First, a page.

I would love to write about the success of Hungarian start-ups all over the world, prize-winning films and writers or the super cool Sziget Festival – but our politics seems to cause a bigger fuss than any of the other subjects mentioned above. I don’t make a big a fuss out of it, as it has been four years that my country’s government has been going into the direction of autocracy.
Orban's guide to tyranny
I remember it started very lightly after the party of Viktor Orbán won the elections in 2010 with a 2/3 majority in the Parliament. I realised that the news section of the state-owned radio I used to listen to started to cite the prime minister every now and then, regardless of the subject. I wondered how one man could be an expert in all fields.
Then came the law against the freedom of the media in 2011, the law of the early retirement of judges and the change of the voting law in 2012, the seriously questionnable New Constitution in 2013 along with the insertion of the governmental party’s allies in the constitutional court. In 2014, Orban signed an agreement with Putin to construct two nuclear energy plants, without the scrutiny of politicians or experts.
Elections were held in April 2014. Orban's FIDESZ party was reelected, suggesting that Hungary will continue to go in this new direction. I thoroughly researched the all the programmes from each party; but, FIDESZ didn’t have one, they only repeated what they had started to say in 2010.
Viktor Orbán says that a country’s competitiveness is based on its government rather than its economy, citing Turkey and Russia as prosperous examples, suggesting that their success is based on the values of their societies. For Orban, the European model of liberal democracy doesn’t work; he intends to reform the Hungarian state into an 'illiberal democracy'. The organising principle of this society is not the liberty of the individual but the greater need of the community. He says that the welfare state model has proven insuccessful and that Europe must change into a 'workfare' model to catch up with the world.
So, according to Mr Orban, what’s wrong with liberty? He says that liberty has no boundaries in liberal states – as if he has never heard of fundamental human rights or doesn’t think the legal system works at all. Even if he finds these institutions unsatisfactory, instead of reforming them, his solution is to extend the role of the state. He doesn't consider that civil society in public life could improve Hungary, as he claims that non-governmental organisations consist of political activists financed by foreign interest groups.
Poor Hungary against the evil EU
Perhaps he considers the EU as a foreign interest group, considering how he portrays them. The ’bureaucrats in Brussels’ expression became a standard part of his speeches, as threatening to freedom in Hungary. Orbán says he is not against the European Union – he just simply doesn’t care about it. He doesn’t think that the Union’s decisions do any good.
However, Hungary seems to be quite well thanks to the EU: 97% of public investments were financed by the EU between 2009 and 2011. Lithuania came up second in the race ’living from EU-money’ with 80%, while the average is 10%. The trend continues in 2014, as Hungary received generous EU-funds to be given in the period 2014-2020.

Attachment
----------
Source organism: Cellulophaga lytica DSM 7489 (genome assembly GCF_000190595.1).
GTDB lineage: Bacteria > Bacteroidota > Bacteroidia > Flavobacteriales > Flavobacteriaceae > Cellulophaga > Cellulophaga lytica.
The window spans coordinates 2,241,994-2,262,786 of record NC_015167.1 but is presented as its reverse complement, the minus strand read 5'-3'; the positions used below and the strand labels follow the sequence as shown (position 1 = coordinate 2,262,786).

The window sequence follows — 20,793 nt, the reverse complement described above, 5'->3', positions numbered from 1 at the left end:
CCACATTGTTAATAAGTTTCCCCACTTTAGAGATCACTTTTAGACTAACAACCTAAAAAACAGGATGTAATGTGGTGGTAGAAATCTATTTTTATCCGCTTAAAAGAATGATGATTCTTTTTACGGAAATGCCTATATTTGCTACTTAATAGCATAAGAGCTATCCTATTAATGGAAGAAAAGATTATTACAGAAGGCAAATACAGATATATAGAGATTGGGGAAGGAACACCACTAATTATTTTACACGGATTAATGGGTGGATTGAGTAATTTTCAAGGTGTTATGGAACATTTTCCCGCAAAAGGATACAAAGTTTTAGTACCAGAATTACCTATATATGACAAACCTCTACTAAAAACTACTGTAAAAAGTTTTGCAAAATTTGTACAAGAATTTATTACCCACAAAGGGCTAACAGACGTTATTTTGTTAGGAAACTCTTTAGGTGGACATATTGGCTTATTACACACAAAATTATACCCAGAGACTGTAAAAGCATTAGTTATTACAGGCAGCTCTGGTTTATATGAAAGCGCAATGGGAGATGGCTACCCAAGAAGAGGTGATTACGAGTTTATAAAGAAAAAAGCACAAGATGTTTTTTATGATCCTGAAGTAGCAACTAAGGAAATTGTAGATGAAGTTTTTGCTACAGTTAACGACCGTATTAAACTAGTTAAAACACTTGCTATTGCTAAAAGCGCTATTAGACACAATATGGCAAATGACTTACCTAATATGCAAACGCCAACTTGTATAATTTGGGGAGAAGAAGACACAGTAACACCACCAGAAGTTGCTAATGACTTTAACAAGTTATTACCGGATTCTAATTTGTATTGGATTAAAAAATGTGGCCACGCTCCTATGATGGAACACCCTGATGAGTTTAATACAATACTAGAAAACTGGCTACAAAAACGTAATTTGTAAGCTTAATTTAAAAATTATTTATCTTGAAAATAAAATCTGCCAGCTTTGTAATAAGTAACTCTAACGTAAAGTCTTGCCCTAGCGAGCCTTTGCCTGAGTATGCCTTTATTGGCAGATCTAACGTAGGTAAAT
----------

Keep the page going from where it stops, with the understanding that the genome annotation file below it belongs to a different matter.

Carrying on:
It means that the show can go on – we take EU-money, spend it on spectacular investments, communicate it as a result of good governance: everybody’s happy, Orbán stays in power. Luckily, the European Union is still a democracy, they refused to send funding for the 2014-2020 period to Hungary, because they are worried about how the new government will handle them.
Orbán still doesn’t seem to be worried about the delay, speaking of illiberal democracy instead of reforming the systems. The reason of his confidence could be our blossoming friendship with Russia, resulting (so far) in the contract of the construction of nuclear reactors. This contract makes Hungary dependent on Russian energy supplies and causes a serious long-term indebtedness to Russia. Apparently, he doesn’t think ’beaurocrats in Moscow’ would threaten our freedom.
’Our time may come’
Orbán closed his speech with the following statement: "Future is above all that anything can happen, and anything is hard to define. It can happen easily, as anything can happen, that our time may come."
He’d rather speak about ’his time’ instead of 'our time’ as long as he keeps deciding on his own, without any professional debate and social discussion. There is no democracy, liberal or illiberal, in a country where the governing political party refuses to debate with its rivals before the elections. Also there is no democratic principles in a person who cancels a visit to a university because they only let him hold a speech followed by an open debate, as democracy on the level of the individual is nothing but the willingness to be questioned on his opinions and accept others.
If Hungarians want to live in a democracy and stay in the European Union, there is no ’our time’ with Viktor Orbán. If we prefer to give up our free will and follow the vision of one person in the hope of living happily ever after, we can embrace him again and again, and let his time come. This speech declares how Orbán sees the world, the choice is now with the citizens.